How To Grow A Spiritually Mature Man

I am going to lay out some ideas in this space in relation to how groups of men can Grow Up in their Christian Life. These are just ideas, I haven’t tested them but through observation, reading, and my own experience, I believe that this might be a pathway to move men into a more mature faith. I welcome your feedback on these ideas.


  1. Make it difficult – Men need an animal to go hunt, a palace to defend, and a purpose that is greater than themselves. I have talked in this space about the challenge of the Christian life and how that is by design. If there is no challenge then there is no opportunity for growth.
  2. Give Each Other Nicknames – One of the oddities of male bonding is the need to give each other nicknames. Somehow, calling someone Slim or Lefty is a term of endearment between one man to another. Women don’t give out nicknames, men do. That is weird, I know. Even Jesus gave out nicknames. He called Simon by the name, Peter, which means The Rock. James and John were Sons of Thunder. One of the disciples was named The Zealot. These nicknames brought a since of affection, inclusiveness, uniqueness, and identity. Don’t underestimate the power of a nickname.
  3. Use Humor. If you watch typical depictions of groups of women in film, they show their love for one another through touch, compliments, knowing glances, and words of gratitude. The male depiction is usually centered around one thing: humor. Psychologist may think that men are using humor to mask vulnerability or as a defense mechanism against their true feelings and sorrows. But what if humor is the male way of connecting with one another. If you can share a joke with another male, then you build trust, and an understanding with one another.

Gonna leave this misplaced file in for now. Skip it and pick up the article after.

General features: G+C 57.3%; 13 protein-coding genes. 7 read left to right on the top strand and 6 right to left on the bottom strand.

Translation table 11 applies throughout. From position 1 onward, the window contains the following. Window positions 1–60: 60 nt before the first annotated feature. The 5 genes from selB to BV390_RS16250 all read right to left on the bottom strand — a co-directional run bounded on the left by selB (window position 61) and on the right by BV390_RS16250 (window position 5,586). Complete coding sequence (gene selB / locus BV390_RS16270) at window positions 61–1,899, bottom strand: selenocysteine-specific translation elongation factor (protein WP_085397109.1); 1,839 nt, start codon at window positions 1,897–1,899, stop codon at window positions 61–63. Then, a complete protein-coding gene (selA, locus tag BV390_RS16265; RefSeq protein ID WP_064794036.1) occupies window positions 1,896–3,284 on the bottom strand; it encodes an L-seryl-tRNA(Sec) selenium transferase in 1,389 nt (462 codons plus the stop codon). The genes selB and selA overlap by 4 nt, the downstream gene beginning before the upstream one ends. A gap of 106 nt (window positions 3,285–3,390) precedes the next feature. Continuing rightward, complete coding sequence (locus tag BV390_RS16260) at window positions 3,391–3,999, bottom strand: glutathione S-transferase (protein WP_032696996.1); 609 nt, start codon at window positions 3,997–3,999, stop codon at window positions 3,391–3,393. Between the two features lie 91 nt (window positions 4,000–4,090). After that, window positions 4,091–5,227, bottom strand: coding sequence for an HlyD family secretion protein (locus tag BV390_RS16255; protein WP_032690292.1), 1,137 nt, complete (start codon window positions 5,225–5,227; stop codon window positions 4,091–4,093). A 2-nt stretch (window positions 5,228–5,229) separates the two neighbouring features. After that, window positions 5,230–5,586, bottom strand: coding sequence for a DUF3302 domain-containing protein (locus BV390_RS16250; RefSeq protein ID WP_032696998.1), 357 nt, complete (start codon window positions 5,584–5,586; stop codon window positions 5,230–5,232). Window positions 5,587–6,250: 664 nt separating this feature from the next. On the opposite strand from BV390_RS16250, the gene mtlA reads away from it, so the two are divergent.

4. Things Can Be Serious. Remember, men who are bonding will bring humor into the situation themselves. So, the task at hand can be serious, even life or death. Men won’t shy away from what is heavy or serious when they know what is at stake. In fact, this will be embraced because it feeds into their sense of purpose.

What do you think? Would this work? Could a study or plan be developed around these ideas? I will be pursuing this and may be calling out some men to test out some of these ideas. If you are interested, let me know.

4 Reasons Why You Need To Grow Up: Reason #4 It Is Biblical


I am not a Bible scholar so I won’t do a deep dive into a passage here (I teach Bible study classes at my church where I attempt that). I would tell you that if you want to see what a Grown Up Christian looks like, then your best to look to the Sermon on the Mount (Matthew 5-7), John 15, and Colossians 3.

The verses that speak to me the most about maturity are the ones that pinpoint the dying of the old self and the putting on of the new self. Galatians 2:20 starts off, “I am crucified with Christ and I no longer live…”Matthew 16:25 talks about gaining life by losing it for Christ’s sake. Ephesians 4:22-24 says to “put on the new self, created to be like God in true righteousness and holiness.”

In these verses, there is no question what your life is supposed to look like. There is no temptation to just sprinkle a little moralism, some self help mantra, and some vague religiosity over your life. The call is severe and drastic and the end result is noticeable, powerful, and profound.

Your commitment to Christ means your commitment to a radical change in your life. The old self is slowly being put to death and the new self is being grown, fed, and watered through Christ’s work in you and your training in spiritual growth and maturity.

This is no mere add on to your life. No “nice thing” to do. This is your life now if you have Christ.

What are you doing with your new life?

4 Reasons Why You Need To Grow Up: Reason #3 You Were Called To An Abundant Life


Have you ever watched an infomercial or a TV ad and hear the pitchman say the great value of the product but then he says, “Wait, there’s more. If you call in the next 15 minutes…” and then proceeds to add on some “great” additional product or feature. An electronic flyswatter anyone?

There may be no resemblance between Jesus and Billy Mays, but Jesus had some “Wait, there’s more” moments that were unlike anything that had been heard of before or since.